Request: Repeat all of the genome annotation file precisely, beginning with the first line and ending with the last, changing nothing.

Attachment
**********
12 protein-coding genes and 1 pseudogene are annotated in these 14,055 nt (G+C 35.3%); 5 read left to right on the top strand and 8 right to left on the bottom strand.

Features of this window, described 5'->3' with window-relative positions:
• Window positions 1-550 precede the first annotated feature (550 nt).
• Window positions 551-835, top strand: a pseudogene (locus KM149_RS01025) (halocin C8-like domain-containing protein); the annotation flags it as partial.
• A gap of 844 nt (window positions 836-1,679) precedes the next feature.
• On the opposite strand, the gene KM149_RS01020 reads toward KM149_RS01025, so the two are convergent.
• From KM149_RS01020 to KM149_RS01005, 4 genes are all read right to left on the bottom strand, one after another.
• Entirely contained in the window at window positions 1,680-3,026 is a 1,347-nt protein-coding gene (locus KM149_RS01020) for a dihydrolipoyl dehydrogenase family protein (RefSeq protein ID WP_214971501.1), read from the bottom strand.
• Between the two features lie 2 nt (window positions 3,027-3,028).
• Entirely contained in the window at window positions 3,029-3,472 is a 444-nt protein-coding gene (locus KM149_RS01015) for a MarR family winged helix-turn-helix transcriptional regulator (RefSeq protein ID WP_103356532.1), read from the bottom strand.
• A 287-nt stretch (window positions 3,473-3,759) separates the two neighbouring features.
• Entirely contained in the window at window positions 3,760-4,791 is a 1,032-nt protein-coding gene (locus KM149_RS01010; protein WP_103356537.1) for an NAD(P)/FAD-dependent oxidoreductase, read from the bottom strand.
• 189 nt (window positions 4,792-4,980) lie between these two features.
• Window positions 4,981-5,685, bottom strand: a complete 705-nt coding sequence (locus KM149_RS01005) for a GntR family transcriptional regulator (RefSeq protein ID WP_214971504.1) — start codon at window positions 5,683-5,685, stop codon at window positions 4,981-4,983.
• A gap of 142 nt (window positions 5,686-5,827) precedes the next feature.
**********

12 protein-coding genes and 1 pseudogene are annotated in these 14,055 nt (G+C 35.3%); 5 read left to right on the top strand and 8 right to left on the bottom strand.

Features of this window, described 5'->3' with window-relative positions:
• Window positions 1-550 precede the first annotated feature (550 nt).
• Window positions 551-835, top strand: a pseudogene (locus KM149_RS01025) (halocin C8-like domain-containing protein); the annotation flags it as partial.
• A gap of 844 nt (window positions 836-1,679) precedes the next feature.
• On the opposite strand, the gene KM149_RS01020 reads toward KM149_RS01025, so the two are convergent.
• From KM149_RS01020 to KM149_RS01005, 4 genes are all read right to left on the bottom strand, one after another.
• Entirely contained in the window at window positions 1,680-3,026 is a 1,347-nt protein-coding gene (locus KM149_RS01020) for a dihydrolipoyl dehydrogenase family protein (RefSeq protein ID WP_214971501.1), read from the bottom strand.
• Between the two features lie 2 nt (window positions 3,027-3,028).
• Entirely contained in the window at window positions 3,029-3,472 is a 444-nt protein-coding gene (locus KM149_RS01015) for a MarR family winged helix-turn-helix transcriptional regulator (RefSeq protein ID WP_103356532.1), read from the bottom strand.
• A 287-nt stretch (window positions 3,473-3,759) separates the two neighbouring features.
• Entirely contained in the window at window positions 3,760-4,791 is a 1,032-nt protein-coding gene (locus KM149_RS01010; protein WP_103356537.1) for an NAD(P)/FAD-dependent oxidoreductase, read from the bottom strand.
• 189 nt (window positions 4,792-4,980) lie between these two features.
• Window positions 4,981-5,685, bottom strand: a complete 705-nt coding sequence (locus KM149_RS01005) for a GntR family transcriptional regulator (RefSeq protein ID WP_214971504.1) — start codon at window positions 5,683-5,685, stop codon at window positions 4,981-4,983.
• A gap of 142 nt (window positions 5,686-5,827) precedes the next feature.